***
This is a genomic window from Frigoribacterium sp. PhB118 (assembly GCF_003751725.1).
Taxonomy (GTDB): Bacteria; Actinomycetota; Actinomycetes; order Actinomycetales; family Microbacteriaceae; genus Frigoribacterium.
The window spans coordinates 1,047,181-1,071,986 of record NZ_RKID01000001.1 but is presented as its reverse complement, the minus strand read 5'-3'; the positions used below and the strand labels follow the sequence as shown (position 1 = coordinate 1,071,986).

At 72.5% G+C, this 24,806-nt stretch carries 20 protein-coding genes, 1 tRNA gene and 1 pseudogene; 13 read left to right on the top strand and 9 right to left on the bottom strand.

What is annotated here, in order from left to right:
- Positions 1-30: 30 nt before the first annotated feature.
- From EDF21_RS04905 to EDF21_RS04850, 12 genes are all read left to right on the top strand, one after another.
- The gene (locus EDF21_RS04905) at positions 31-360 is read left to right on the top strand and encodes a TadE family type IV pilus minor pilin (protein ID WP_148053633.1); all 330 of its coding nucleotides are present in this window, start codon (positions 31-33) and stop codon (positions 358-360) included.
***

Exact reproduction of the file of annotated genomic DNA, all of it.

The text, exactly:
This is a genomic window from Frigoribacterium sp. PhB118 (assembly GCF_003751725.1).
Taxonomy (GTDB): Bacteria; Actinomycetota; Actinomycetes; order Actinomycetales; family Microbacteriaceae; genus Frigoribacterium.
The window spans coordinates 1,047,181-1,071,986 of record NZ_RKID01000001.1 but is presented as its reverse complement, the minus strand read 5'-3'; the positions used below and the strand labels follow the sequence as shown (position 1 = coordinate 1,071,986).

At 72.5% G+C, this 24,806-nt stretch carries 20 protein-coding genes, 1 tRNA gene and 1 pseudogene; 13 read left to right on the top strand and 9 right to left on the bottom strand.

What is annotated here, in order from left to right:
- Positions 1-30: 30 nt before the first annotated feature.
- From EDF21_RS04905 to EDF21_RS04850, 12 genes are all read left to right on the top strand, one after another.
- The gene (locus EDF21_RS04905) at positions 31-360 is read left to right on the top strand and encodes a TadE family type IV pilus minor pilin (protein ID WP_148053633.1); all 330 of its coding nucleotides are present in this window, start codon (positions 31-33) and stop codon (positions 358-360) included.